As I reported to the Committee, the average length of time from target discovery to approval of a new drug currently averages approximately 14 years, the failure rate exceeds 95 percent, and the cost per successful drug exceeds $2 billion, after adjusting for all of the failures. This situation must change.
July 10th, 2014 · Leave a Comment
The future of health care is moving towards providing safe, quality care via telemedicine; however, the patchwork of state-by-state medical licensing rules inhibit the delivery of medical services through telemedicine. Patients should not have to take a road trip to access Mayo Clinic’s medical expertise and knowledge. “Cross-border licensure is a strategic imperative as we move forward in this brave new world,” said Kathleen Harrington, chair of government relations at Mayo.
Mayo’s vast cadre of subspecialists — who diagnose and treat very rare and complex conditions — should be available to physicians in any location to help them bring safer care, better outcomes, fewer redundancies, and ultimately higher quality and cost savings for their patients. Mayo Clinic provides subspecialty expertise through telemedicine to physicians in its Mayo Clinic Care Network of more than two dozen hospitals and health systems, including Dartmouth-Hitchcock in New Hampshire; NorthShore University HealthSystem in the suburbs of Chicago; Baptist Health Care in Pensacola, Fla.; and ThedaCare in Wisconsin.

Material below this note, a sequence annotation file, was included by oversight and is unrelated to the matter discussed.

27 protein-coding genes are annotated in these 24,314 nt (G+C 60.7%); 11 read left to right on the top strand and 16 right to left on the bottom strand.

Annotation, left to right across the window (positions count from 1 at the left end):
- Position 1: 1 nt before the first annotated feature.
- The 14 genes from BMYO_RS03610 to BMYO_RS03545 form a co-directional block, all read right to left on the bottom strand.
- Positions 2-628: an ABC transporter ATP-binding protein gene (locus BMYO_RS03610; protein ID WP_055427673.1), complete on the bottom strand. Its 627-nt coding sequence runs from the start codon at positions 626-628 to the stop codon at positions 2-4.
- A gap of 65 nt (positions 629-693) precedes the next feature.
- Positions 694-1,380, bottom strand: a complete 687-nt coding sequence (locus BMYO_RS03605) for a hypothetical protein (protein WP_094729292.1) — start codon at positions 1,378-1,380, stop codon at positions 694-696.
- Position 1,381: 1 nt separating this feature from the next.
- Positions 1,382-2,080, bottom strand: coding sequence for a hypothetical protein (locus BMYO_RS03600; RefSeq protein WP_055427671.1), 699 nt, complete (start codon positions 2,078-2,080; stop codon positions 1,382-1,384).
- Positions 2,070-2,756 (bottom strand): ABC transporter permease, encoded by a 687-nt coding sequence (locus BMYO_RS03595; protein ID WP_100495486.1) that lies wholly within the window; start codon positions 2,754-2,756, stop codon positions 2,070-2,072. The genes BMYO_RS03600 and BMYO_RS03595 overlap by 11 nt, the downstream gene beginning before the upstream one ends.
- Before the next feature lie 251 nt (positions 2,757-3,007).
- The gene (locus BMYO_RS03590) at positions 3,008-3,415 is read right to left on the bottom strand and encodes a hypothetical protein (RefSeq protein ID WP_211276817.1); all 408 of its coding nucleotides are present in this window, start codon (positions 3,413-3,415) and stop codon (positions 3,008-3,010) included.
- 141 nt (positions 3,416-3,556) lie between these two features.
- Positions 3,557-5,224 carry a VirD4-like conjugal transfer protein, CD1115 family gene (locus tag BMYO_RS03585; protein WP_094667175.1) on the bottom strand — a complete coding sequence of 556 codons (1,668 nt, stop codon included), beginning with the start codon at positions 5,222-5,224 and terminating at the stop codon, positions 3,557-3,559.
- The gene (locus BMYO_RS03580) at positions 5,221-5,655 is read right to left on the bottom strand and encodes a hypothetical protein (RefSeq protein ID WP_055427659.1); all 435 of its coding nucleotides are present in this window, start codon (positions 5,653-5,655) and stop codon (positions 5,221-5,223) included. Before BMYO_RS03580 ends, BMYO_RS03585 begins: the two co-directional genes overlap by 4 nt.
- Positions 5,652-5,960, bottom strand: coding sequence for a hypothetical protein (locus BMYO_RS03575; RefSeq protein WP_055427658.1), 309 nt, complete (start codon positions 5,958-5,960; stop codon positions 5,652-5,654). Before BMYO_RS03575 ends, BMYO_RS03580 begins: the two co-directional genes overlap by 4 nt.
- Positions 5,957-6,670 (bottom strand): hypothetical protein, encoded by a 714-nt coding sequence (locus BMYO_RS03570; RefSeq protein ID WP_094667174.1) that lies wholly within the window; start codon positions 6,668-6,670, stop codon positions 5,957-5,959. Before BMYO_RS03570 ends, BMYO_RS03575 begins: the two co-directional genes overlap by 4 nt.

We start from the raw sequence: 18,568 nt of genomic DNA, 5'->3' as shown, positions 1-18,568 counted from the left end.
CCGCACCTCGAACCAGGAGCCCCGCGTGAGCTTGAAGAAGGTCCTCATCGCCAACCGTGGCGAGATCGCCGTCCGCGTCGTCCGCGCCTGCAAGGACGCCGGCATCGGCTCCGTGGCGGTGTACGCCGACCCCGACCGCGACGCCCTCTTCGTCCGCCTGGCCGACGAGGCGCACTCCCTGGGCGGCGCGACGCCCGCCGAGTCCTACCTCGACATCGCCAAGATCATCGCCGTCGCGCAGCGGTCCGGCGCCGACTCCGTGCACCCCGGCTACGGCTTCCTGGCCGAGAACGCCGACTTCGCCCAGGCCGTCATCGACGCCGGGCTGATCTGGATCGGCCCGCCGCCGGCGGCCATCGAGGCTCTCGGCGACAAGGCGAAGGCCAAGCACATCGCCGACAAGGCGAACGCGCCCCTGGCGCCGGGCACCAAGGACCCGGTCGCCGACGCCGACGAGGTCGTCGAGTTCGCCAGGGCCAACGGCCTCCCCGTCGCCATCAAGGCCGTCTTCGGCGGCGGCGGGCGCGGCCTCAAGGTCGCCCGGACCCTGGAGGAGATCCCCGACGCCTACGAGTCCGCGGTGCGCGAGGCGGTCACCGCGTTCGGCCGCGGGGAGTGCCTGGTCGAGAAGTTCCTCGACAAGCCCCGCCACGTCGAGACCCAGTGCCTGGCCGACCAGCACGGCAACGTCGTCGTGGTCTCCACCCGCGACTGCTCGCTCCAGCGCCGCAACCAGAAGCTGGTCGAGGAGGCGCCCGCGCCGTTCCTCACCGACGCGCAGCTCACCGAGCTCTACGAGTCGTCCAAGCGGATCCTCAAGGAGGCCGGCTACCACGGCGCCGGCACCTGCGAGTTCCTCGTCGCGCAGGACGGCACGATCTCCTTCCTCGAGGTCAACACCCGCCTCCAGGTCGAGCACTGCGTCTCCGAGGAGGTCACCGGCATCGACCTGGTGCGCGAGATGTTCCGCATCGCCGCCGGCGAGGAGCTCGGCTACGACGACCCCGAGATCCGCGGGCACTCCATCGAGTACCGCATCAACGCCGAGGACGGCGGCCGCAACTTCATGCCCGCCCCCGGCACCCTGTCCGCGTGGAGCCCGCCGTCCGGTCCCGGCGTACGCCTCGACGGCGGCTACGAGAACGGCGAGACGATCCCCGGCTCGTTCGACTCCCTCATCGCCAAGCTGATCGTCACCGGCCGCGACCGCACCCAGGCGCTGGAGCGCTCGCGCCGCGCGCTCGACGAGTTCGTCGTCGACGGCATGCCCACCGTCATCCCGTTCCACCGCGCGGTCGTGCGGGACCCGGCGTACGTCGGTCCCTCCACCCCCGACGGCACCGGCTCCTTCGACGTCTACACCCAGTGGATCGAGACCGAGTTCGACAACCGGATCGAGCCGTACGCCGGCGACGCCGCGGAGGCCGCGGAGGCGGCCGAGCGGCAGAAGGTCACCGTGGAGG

In stroke telemedicine, also called telestroke, neurologists remotely evaluate people who have had acute strokes and make diagnoses and treatment recommendations to emergency medicine doctors at other sites. Having a prompt neurological evaluation increases the possibility that a patient may receive clot-dissolving therapies (thrombolytics) or other clot-retrieving procedures in time to reduce disability and death resulting from stroke.
Researchers recently found that telestroke appears to be cost-effective for society, and study findings were published in The American Journal of Managed Care. "This study shows that a hub-and-spoke telestroke network is not only cost-effective from the societal perspective, but it's cost-saving,” says neurologist Bart Demaerschalk, M.D., director of the Mayo Clinic Telestroke Program and the lead investigator of the telestroke cost-effectiveness study. “We can assess medical services, like telemedicine, in terms of the net costs to society for each year of life gained."